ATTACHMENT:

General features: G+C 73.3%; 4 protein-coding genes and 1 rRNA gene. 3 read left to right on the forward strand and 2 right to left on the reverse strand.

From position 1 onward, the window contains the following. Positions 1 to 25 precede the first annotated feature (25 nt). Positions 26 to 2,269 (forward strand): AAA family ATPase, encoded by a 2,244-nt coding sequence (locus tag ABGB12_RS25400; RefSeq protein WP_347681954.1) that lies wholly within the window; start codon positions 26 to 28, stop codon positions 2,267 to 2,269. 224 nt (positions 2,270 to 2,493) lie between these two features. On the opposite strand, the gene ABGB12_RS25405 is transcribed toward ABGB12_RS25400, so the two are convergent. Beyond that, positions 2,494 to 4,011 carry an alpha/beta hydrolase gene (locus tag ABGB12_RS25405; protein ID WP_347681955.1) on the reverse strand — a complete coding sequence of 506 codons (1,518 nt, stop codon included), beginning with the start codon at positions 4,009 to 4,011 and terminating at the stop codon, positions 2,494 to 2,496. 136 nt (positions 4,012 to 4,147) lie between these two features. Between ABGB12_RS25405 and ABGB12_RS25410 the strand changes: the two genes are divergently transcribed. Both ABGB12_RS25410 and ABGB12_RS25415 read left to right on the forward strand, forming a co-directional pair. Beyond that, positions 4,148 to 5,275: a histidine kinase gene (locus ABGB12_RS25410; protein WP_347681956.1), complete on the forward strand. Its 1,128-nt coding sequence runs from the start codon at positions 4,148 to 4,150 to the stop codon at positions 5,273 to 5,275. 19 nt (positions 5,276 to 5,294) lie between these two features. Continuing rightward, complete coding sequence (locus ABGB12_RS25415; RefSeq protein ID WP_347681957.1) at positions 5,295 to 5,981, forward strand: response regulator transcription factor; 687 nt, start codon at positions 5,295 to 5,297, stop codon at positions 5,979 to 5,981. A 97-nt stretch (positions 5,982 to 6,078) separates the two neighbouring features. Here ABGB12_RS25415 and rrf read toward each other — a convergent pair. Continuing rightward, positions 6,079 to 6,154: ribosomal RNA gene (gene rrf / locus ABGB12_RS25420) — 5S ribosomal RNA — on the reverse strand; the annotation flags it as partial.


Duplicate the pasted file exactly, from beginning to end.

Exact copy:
General features: G+C 73.3%; 4 protein-coding genes and 1 rRNA gene. 3 read left to right on the forward strand and 2 right to left on the reverse strand.

From position 1 onward, the window contains the following. Positions 1 to 25 precede the first annotated feature (25 nt). Positions 26 to 2,269 (forward strand): AAA family ATPase, encoded by a 2,244-nt coding sequence (locus tag ABGB12_RS25400; RefSeq protein WP_347681954.1) that lies wholly within the window; start codon positions 26 to 28, stop codon positions 2,267 to 2,269. 224 nt (positions 2,270 to 2,493) lie between these two features. On the opposite strand, the gene ABGB12_RS25405 is transcribed toward ABGB12_RS25400, so the two are convergent. Beyond that, positions 2,494 to 4,011 carry an alpha/beta hydrolase gene (locus tag ABGB12_RS25405; protein ID WP_347681955.1) on the reverse strand — a complete coding sequence of 506 codons (1,518 nt, stop codon included), beginning with the start codon at positions 4,009 to 4,011 and terminating at the stop codon, positions 2,494 to 2,496. 136 nt (positions 4,012 to 4,147) lie between these two features. Between ABGB12_RS25405 and ABGB12_RS25410 the strand changes: the two genes are divergently transcribed. Both ABGB12_RS25410 and ABGB12_RS25415 read left to right on the forward strand, forming a co-directional pair. Beyond that, positions 4,148 to 5,275: a histidine kinase gene (locus ABGB12_RS25410; protein WP_347681956.1), complete on the forward strand. Its 1,128-nt coding sequence runs from the start codon at positions 4,148 to 4,150 to the stop codon at positions 5,273 to 5,275. 19 nt (positions 5,276 to 5,294) lie between these two features. Continuing rightward, complete coding sequence (locus ABGB12_RS25415; RefSeq protein ID WP_347681957.1) at positions 5,295 to 5,981, forward strand: response regulator transcription factor; 687 nt, start codon at positions 5,295 to 5,297, stop codon at positions 5,979 to 5,981. A 97-nt stretch (positions 5,982 to 6,078) separates the two neighbouring features. Here ABGB12_RS25415 and rrf read toward each other — a convergent pair. Continuing rightward, positions 6,079 to 6,154: ribosomal RNA gene (gene rrf / locus ABGB12_RS25420) — 5S ribosomal RNA — on the reverse strand; the annotation flags it as partial.